The man who was for seven years head of Apple’s Siri efforts has said that virtual assistants don’t deliver on their promise.
Bill Stasior left Apple earlier this year, leaving the Siri team without a VP at the helm …
He told Business Insider that no virtual assistant currently does what we really want them to.
Stasior joined Apple in 2012 and led the team responsible for Siri’s development until he left the company in May […]
Today’s virtual helpers can do everything from starting up the coffee machine after your morning alarm goes off to making reservations at your favorite restaurant. But the biggest way they’re likely to improve over the next three to five years is simple: they’ll get better at understanding the way we speak.
“In my opinion, none of the virtual assistants really deliver on the promise of eventually being able to understand people as naturally as other people can understand them,” Stasior said in a recent interview with Business Insider. “I think everyone learns what commands work with the assistants and what commands don’t work with the assistants. And while that’s improving very rapidly right now, I think there’s still a long way to go.”
The big challenge, he says, is that human beings can ask any question, or give any instruction, using such a broad range of language. Digital assistants don’t deliver on the promise because they lack a sufficiently general capability when it comes to understanding the things we ask of them – they essentially only have a large collection of very specific language-parsing capabilities.
Siri is behind both Amazon’s Alexa and Google Assistant in recognizing different voices. Both have been able to do this since 2017, while Siri only gets the ability in iOS 13. But it is hard, says Stasior.
People sometimes mistake one family member for another when talking over the phone. “I think that’s interesting because we sometimes expect machines to be able to tell one person from the other just from the sound of their voice,” he said. “It’s possible that they might be able to do that better than people. But for a starter, we know that [since] it’s hard enough to do as people, that it’s a challenging problem.”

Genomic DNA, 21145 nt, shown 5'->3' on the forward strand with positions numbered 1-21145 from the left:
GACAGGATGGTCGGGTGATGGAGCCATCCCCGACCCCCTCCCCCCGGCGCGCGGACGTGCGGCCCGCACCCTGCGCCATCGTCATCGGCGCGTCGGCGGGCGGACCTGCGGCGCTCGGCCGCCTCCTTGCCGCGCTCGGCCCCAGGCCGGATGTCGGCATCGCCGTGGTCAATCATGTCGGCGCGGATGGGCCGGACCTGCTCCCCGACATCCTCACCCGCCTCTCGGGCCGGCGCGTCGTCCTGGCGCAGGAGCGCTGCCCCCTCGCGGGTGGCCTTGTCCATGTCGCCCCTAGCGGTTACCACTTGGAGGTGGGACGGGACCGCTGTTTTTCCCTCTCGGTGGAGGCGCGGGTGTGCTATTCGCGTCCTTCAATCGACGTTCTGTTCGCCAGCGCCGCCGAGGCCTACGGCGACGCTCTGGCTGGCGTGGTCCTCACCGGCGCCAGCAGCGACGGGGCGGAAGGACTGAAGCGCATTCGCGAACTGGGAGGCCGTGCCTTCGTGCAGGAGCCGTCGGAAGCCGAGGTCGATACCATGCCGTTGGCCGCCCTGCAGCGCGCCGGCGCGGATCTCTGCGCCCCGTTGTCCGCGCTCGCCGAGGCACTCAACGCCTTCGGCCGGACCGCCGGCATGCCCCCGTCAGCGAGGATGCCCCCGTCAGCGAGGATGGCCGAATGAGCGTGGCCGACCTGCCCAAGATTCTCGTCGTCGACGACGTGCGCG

Amazon is currently working on teaching Alexa to understand emotional states from their voice, but it doesn’t sound like Apple was working on this at the time Stasior left.
As humans, we’re capable of knowing whether a person is excited or upset by the sound of his or her voice.
“My presumption is that [this] means the data is there, that there [are] some patterns that humans are able to understand about people’s emotional state just from listening,” Stasior said. “So my presumption is that machines will increasingly be able to do that too. Just like you can understand my words and 40 years ago machines could barely do that.”
He’d know for sure whether or not the data exists if he’d been working on this.
The Siri team falls within Apple’s broader machine learning efforts, now headed by former Google exec John Giannandrea. Last we heard, he was still seeking a new Siri head, but his own focus is on the long-term.
The report […] says that Giannandrea’s team is now focusing on long-term research versus the short-term incremental updates Siri has been seeing over the past several years.
iOS 13 does at least get one new Siri feature for AirPods and Powerbeats Pro owners: the ability to have Siri automatically read your messages and allow you to reply.
Is Siri dumber than other virtual assistants?
Although Siri is often criticized as being less capable than Alexa or Google Assistant, my own experience of using all three is that this is mostly true only in a very limited sense. Alexa and Google allow third-parties to develop skills, or apps, that can be downloaded. You then have to remember the name of the app and ask that app to carry out the task.
For example, Alexa can add something to my supermarket shopping basket, but I have to use very specific phrasing:
Alexa, ask Ocado to add X to the shopping basket.
Alexa simply passes that instruction to the Ocado app – or ‘skill’ – which then acts on it. Similarly, Google Assistant can’t tell me whether the Circle Line is running ok, it can only pass the question to a third-party app if I have it installed, if I remember what it’s called, and if I phrase my question precisely.
So I’d have to agree with Stasior that digital assistants don’t deliver – it’s not just a Siri problem.